A friend sent this article my way the other day. It’s the story of Troy Haupt – the owner of the only copy of the television broadcast of the first Super Bowl. Although NBC and CBS both broadcast the game, neither networks saved a copy. The NFL Network recently showed a broadcast of the game, but that was pieced together from game film. Haupt’s father used a primitive Quadruplex taping machine to record the CBS broadcast – commercials (including one for True cigarettes) and all. It appears to be the one and only copy in the world.
And that would seem to make them incredibly valuable. Except that the NFL is doing what it does best – being arrogant and litigious and pretty much ruining the story for Mr. Haupt. The NFL made a lowball offer for the tapes, which Haupt rejected. The League then told Haupt if he sold the tapes to anyone else, he’d be sued for copyright infringement. The New York Times article suggests that the NFL’s legal position is solid.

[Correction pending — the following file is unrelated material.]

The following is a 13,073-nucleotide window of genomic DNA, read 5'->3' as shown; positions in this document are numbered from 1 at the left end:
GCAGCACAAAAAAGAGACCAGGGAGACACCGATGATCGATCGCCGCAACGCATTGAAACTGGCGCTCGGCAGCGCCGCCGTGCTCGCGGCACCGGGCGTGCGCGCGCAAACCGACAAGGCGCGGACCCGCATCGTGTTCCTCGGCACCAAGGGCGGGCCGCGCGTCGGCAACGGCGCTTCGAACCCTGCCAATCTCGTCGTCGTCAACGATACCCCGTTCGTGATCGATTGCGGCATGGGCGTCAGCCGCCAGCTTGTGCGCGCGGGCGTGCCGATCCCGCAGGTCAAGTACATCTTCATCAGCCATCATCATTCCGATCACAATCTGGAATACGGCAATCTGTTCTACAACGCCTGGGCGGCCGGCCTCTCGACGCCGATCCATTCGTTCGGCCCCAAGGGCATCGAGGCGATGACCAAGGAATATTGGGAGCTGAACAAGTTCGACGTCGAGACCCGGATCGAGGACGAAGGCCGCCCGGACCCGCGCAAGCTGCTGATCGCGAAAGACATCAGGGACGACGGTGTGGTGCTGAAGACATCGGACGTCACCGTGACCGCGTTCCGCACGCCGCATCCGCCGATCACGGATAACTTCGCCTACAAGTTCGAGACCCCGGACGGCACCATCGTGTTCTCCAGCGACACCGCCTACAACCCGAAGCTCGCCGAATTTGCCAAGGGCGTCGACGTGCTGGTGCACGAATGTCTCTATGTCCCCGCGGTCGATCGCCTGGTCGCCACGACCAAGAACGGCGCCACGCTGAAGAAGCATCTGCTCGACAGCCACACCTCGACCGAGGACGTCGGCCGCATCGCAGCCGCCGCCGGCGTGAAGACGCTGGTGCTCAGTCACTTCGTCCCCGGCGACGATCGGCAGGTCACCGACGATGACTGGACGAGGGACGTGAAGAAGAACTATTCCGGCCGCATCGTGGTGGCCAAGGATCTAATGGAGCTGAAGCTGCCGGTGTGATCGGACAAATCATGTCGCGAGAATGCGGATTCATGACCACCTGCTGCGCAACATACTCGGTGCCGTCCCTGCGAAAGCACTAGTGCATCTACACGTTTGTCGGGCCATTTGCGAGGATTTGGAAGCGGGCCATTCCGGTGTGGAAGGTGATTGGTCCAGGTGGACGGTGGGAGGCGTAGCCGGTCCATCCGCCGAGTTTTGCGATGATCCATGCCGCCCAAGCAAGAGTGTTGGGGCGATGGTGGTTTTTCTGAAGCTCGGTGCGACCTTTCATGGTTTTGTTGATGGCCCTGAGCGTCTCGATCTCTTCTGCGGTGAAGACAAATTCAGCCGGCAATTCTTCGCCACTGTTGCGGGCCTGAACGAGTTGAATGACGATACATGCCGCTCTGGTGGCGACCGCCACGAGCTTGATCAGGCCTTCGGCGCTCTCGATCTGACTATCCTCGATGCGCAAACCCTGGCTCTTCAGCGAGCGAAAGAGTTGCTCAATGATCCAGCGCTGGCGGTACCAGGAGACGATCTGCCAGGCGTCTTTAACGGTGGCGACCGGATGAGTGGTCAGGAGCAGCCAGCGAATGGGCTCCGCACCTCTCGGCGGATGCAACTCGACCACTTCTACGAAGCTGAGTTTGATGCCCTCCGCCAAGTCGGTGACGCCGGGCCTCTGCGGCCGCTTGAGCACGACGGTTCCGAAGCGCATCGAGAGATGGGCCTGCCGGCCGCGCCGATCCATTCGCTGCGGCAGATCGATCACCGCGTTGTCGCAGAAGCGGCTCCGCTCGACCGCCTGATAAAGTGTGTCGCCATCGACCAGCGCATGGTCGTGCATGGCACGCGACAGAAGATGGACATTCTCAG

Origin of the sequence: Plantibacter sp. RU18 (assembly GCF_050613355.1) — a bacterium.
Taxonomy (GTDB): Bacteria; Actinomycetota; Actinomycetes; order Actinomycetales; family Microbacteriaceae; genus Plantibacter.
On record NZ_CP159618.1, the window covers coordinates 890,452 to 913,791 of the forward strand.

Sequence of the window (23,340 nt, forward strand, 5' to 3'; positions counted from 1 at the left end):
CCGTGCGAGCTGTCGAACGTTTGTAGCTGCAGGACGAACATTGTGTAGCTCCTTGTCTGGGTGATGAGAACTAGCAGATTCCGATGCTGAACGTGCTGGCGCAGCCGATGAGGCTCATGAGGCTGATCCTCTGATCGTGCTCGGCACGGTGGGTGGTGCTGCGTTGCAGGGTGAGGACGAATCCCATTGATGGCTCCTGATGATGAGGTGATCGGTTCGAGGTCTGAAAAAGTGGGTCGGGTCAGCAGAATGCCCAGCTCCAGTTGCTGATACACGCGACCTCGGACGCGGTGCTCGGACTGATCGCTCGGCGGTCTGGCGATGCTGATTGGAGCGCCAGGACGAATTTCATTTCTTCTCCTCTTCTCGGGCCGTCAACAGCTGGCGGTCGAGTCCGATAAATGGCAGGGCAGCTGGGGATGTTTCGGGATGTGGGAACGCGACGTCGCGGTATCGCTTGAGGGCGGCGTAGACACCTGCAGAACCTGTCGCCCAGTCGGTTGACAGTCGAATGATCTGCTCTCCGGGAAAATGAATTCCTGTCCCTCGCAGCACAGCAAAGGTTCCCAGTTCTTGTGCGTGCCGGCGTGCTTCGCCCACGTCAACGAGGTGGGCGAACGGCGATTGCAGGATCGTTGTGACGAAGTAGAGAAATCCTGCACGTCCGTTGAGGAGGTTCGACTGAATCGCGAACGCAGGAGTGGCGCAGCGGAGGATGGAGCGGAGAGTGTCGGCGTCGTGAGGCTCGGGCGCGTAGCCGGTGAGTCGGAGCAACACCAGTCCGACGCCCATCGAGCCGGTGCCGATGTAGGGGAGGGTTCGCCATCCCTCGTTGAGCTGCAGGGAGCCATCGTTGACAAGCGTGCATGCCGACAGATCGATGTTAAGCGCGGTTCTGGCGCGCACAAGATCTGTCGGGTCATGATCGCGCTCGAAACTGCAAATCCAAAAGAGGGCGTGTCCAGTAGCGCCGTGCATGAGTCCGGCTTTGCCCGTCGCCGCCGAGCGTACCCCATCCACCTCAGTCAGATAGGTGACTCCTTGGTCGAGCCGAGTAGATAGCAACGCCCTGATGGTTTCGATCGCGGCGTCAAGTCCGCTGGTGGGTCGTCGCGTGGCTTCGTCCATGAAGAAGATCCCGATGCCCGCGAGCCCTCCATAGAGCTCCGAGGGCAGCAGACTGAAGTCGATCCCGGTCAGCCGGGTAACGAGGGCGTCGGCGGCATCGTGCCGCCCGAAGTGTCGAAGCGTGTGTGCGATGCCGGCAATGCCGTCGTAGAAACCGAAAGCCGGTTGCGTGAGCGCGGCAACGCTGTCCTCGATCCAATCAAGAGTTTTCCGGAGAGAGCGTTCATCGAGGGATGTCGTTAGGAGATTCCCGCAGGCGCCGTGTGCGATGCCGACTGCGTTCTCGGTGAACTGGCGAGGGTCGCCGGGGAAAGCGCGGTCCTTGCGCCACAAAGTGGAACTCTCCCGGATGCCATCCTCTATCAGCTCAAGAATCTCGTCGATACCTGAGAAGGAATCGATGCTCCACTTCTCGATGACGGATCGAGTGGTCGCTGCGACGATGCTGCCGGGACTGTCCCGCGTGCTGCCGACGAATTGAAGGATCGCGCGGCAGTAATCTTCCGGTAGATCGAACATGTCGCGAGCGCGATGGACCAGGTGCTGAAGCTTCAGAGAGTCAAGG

But not so fast. On further review, that call may not stand. Here’s a piece from the Washington Post suggesting that Mr. Haupt may be able to sell the tapes to anyone he chooses. The NFL clearly owned the copyright to the broadcast of the game. But the question seems to be whether Haupt’s father legally copied the broadcast. If so, according to the Washington Post, he can sell the tangible copy to another person under the “first sale doctrine.” It’s not a terribly complicated concept. If I buy a DVD of a movie, I can’t put it on a big screen in my back yard and charge my neighbors admission to come and watch it. That’s an unauthorized use. But I can sell the DVD at a yard sale. Haupt is interested in the latter here, not the former. But the NFL, which should he busy spending its time figuring out how to stop the CTE epidemic among its players, is too busy sticking it to some poor fan.